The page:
The Kagame regime arrested opposition leader Victoire Ingabire Umuhoza 15 days after the release of the U.N. report documenting the regime’s war crimes, crimes against humanity and genocidal massacres of Hutu civilians in the Democratic Republic of Congo, and she has remained behind bars ever since.
The argument over who has been most to blame for the bloodshed in recent East Central African history intensified even further this month with testimony by Rwandan President Paul Kagame’s former bodyguard, Aloys Ruyenzi, testified at the International Criminal Tribunal on Rwanda about “killing spots,” where Kagame's enemies are systematically executed.
The Kagame dictatorship has finally officially arrested Rwanda’s opposition leader, Victoire Ingabire Umohoza, the woman Gen. Paul Kagame fears the most in the world. It’s widely believed she would have defeated him in August if allowed to run.
The inescapable implication of the U.N. report on the Congo is that Rwandan President Kagame could be legally proven to be a genocidaire, or perpetrator of genocide. President Obama must use the U.N. report to distance his administration from Mr. Kagame.
The leaked U.N. report to be officially released Oct. 1 is not the first such report to have been drafted by the U.N. – nor is it the first one to be covered up. On Oct. 11, 1994, Robert Gersony of USAID reported that Kagame's RPF army had been committing systematic massacres of the Hutu population in Rwanda starting in April 1994.
We denounce the mass rapes and war imposed on Eastern Congo by more than seven foreign countries and many capitalist multinationals and the complicit silence and failure to assist Congolese women by the U.N. and other powers. We demand that justice be served to restore the peace and dignity of the Congolese people.
In January this year, Victoire Ingabire Umuhoza returned to her native Rwanda to run against incumbent Rwandan President Paul Kagame. Many observers believe that she would have been the leading candidate had she been able to officially enter the race.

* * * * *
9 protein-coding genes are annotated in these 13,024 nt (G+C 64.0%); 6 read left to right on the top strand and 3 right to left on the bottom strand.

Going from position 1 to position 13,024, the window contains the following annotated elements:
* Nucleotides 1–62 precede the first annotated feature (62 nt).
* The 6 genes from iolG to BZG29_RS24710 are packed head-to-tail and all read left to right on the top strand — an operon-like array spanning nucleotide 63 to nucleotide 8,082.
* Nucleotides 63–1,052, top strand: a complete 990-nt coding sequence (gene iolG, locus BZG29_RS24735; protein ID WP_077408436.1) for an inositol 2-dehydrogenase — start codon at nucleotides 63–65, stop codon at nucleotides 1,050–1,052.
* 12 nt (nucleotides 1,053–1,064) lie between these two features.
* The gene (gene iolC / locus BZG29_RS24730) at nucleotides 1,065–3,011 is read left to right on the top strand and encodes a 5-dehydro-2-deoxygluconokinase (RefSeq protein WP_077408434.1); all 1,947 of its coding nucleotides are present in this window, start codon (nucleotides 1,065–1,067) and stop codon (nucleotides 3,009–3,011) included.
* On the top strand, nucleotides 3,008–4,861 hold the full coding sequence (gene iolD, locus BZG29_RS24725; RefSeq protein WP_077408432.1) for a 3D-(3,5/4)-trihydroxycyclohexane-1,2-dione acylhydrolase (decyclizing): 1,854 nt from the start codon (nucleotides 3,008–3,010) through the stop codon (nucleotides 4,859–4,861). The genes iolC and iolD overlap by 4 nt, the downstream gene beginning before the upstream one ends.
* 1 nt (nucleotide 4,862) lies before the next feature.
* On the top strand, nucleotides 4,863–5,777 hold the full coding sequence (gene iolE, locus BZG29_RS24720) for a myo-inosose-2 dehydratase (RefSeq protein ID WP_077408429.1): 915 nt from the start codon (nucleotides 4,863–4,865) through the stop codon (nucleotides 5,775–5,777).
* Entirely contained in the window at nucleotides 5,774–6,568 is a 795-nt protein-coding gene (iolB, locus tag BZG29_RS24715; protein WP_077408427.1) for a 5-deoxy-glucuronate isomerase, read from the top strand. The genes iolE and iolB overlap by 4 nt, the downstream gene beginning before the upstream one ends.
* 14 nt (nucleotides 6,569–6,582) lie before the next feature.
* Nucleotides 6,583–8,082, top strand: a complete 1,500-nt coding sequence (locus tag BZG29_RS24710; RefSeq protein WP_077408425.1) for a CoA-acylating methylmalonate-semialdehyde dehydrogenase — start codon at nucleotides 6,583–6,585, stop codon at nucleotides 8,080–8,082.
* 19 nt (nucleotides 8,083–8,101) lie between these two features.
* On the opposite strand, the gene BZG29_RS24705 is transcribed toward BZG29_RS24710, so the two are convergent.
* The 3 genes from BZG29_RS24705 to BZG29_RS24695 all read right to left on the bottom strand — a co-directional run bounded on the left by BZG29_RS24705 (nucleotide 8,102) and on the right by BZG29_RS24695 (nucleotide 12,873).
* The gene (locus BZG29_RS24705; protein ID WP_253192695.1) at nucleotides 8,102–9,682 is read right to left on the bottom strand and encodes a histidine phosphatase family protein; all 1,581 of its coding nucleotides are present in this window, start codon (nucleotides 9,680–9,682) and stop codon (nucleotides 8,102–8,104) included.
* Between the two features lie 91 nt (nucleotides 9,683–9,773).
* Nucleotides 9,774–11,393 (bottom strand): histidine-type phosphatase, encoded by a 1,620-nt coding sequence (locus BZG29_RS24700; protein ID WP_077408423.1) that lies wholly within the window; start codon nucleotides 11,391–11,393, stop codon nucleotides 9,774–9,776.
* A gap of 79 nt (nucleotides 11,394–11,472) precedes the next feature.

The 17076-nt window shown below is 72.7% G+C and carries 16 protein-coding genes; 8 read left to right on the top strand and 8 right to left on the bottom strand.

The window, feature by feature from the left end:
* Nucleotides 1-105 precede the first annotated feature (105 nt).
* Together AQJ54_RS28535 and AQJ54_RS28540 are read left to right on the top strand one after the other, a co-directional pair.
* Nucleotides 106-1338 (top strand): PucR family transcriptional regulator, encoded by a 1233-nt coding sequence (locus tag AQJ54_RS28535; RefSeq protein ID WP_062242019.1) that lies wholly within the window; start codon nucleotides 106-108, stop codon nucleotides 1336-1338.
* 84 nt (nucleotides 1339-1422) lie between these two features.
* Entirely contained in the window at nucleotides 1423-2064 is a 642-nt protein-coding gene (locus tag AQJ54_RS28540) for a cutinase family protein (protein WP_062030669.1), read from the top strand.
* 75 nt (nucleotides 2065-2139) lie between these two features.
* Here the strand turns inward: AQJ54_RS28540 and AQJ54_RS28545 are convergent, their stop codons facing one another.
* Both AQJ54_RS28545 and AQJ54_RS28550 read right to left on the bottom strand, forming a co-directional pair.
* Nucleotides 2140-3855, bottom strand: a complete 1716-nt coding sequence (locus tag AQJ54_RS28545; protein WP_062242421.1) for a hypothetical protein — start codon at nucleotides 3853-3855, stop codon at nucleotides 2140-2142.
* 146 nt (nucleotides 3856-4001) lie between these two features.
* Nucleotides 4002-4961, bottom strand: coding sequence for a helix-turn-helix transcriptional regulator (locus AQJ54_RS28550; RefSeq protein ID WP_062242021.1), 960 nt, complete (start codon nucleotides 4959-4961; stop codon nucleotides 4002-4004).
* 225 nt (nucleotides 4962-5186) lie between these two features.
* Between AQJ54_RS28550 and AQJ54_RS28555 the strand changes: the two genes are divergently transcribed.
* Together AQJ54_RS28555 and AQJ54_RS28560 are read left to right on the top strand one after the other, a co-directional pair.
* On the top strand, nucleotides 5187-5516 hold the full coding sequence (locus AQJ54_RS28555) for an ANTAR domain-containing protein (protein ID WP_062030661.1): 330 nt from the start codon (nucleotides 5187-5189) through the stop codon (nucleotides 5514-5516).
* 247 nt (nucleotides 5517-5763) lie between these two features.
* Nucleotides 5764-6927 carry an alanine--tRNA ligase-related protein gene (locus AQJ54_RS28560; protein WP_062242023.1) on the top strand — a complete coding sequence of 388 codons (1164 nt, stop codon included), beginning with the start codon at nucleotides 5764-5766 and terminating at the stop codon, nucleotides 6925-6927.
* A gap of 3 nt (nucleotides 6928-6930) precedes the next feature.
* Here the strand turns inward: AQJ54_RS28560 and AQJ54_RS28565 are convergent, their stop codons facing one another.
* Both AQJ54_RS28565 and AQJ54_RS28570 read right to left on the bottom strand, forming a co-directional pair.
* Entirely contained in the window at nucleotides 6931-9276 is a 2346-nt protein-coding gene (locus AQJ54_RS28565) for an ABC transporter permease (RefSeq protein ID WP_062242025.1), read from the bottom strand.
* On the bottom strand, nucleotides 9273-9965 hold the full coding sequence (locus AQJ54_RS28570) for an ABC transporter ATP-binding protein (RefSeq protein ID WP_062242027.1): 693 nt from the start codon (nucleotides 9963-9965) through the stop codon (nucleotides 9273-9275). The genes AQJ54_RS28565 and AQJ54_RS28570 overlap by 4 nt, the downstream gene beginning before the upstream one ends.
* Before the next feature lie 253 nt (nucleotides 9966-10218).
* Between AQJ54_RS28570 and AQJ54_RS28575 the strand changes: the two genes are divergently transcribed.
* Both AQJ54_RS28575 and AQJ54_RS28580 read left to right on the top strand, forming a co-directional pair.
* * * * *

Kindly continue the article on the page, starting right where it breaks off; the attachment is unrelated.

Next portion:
For many Western observers – Tony Blair, Bill Clinton and Bill Gates among them – Rwanda’s economic growth is the foundation of its democratic transition. Yet, as Rwandans head to the polls next month to elect a president, Paul Kagame’s ruling Rwandan Patriotic Front (RPF) has perverted the very democratic ideals it claims to uphold.
On June 24, 2010, U.S. agents in Manchester, New Hampshire, arrested Rwandan genocide survivor Beatrice Munyenyezi, a Hutu and a U.S. citizen since 2004, who is charged with genocide and with rape as a war and genocide crime. Meanwhile, a federal prosecutor for the case is known for misconduct, falsification of evidence and perjury. Is it a crime to have a Facebook profile? Is it a crime to use a computer?
Rwandan opposition presidential candidate Madame Victoire Ingabire Umuhoza, Rwanda’s first female presidential candidate, was released on bail one day after being jailed by the Kagame government of Rwanda. “Ingabire was arrested on trumped-up, political thought crimes," asserted law professor Peter Erlinder, one of Ingabire’s U.S. lawyers.
Congolese women are telling world leaders, "Listen to the Congolese for a change. We CAN bring an end to the geo-strategic resource war in the Congo.” Come hear Kambale Musavuli, the dynamic young Congolese leader who travels the U.S. breaking the silence about that war that has taken 6 million lives. He's speaking Sunday, April 18, 6:30 p.m., at the Black Dot Cafe, 1195 Pine St., West Oakland.
Today, 62 percent of the people packed into Rwanda’s prisons have been charged or convicted of genocide-related crimes and some of the country’s most admired leaders are being accused of the “genocide ideology” thought crime. Most prominent are Victoire Ingabire, Kagame’s strongest competitor for the presidency, and Paul Rusesabagina, the hero portrayed in the film “Hotel Rwanda,” who is charged with “Double Genocide Theory.”
If Rwanda's three viable opposition parties are allowed to register and participate in free and fair elections, they have a good chance, in coalition, of defeating Rwandan President Paul Kagame and his ruling Rwandan Patriotic Front (RPF) Party. Those three parties condemned the Feb. 19 deadly grenade attacks in Kigali, calling them “an attempt to instill fear in the population” prior to Rwanda’s August presidential election.
I recently received a phone call from an investigator for the prosecutor at the International Criminal Court, and I shared my uncertainty about the ethics of collaborating with an "International Criminal Court" that was only indicting Black Africans.